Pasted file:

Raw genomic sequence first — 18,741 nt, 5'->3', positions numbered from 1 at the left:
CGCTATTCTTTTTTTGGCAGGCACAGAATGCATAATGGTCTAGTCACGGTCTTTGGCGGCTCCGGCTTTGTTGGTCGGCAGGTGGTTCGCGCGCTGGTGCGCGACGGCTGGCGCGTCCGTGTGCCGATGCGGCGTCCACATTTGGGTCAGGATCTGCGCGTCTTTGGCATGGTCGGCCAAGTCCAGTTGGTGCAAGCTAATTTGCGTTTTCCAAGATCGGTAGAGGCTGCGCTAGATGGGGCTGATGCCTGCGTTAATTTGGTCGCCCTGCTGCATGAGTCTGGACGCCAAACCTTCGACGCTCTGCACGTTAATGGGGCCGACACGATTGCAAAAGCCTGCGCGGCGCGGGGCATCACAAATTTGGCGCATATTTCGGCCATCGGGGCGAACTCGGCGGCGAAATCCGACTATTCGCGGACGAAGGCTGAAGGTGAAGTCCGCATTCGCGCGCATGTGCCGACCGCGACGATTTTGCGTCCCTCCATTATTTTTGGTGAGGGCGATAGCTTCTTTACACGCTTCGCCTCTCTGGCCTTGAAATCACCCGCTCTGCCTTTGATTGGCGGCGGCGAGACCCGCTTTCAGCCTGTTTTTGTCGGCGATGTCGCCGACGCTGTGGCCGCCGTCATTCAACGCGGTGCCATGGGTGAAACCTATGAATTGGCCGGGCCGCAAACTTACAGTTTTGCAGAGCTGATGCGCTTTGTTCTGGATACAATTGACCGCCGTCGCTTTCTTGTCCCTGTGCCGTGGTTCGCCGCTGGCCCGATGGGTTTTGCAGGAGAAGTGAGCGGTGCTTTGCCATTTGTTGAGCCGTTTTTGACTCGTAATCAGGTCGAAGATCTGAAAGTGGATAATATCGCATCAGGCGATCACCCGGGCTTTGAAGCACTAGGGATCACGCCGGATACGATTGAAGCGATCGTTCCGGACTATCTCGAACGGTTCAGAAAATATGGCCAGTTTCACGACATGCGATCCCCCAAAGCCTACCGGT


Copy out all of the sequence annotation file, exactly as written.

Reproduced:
Raw genomic sequence first — 18,741 nt, 5'->3', positions numbered from 1 at the left:
CGCTATTCTTTTTTTGGCAGGCACAGAATGCATAATGGTCTAGTCACGGTCTTTGGCGGCTCCGGCTTTGTTGGTCGGCAGGTGGTTCGCGCGCTGGTGCGCGACGGCTGGCGCGTCCGTGTGCCGATGCGGCGTCCACATTTGGGTCAGGATCTGCGCGTCTTTGGCATGGTCGGCCAAGTCCAGTTGGTGCAAGCTAATTTGCGTTTTCCAAGATCGGTAGAGGCTGCGCTAGATGGGGCTGATGCCTGCGTTAATTTGGTCGCCCTGCTGCATGAGTCTGGACGCCAAACCTTCGACGCTCTGCACGTTAATGGGGCCGACACGATTGCAAAAGCCTGCGCGGCGCGGGGCATCACAAATTTGGCGCATATTTCGGCCATCGGGGCGAACTCGGCGGCGAAATCCGACTATTCGCGGACGAAGGCTGAAGGTGAAGTCCGCATTCGCGCGCATGTGCCGACCGCGACGATTTTGCGTCCCTCCATTATTTTTGGTGAGGGCGATAGCTTCTTTACACGCTTCGCCTCTCTGGCCTTGAAATCACCCGCTCTGCCTTTGATTGGCGGCGGCGAGACCCGCTTTCAGCCTGTTTTTGTCGGCGATGTCGCCGACGCTGTGGCCGCCGTCATTCAACGCGGTGCCATGGGTGAAACCTATGAATTGGCCGGGCCGCAAACTTACAGTTTTGCAGAGCTGATGCGCTTTGTTCTGGATACAATTGACCGCCGTCGCTTTCTTGTCCCTGTGCCGTGGTTCGCCGCTGGCCCGATGGGTTTTGCAGGAGAAGTGAGCGGTGCTTTGCCATTTGTTGAGCCGTTTTTGACTCGTAATCAGGTCGAAGATCTGAAAGTGGATAATATCGCATCAGGCGATCACCCGGGCTTTGAAGCACTAGGGATCACGCCGGATACGATTGAAGCGATCGTTCCGGACTATCTCGAACGGTTCAGAAAATATGGCCAGTTTCACGACATGCGATCCCCCAAAGCCTACCGGT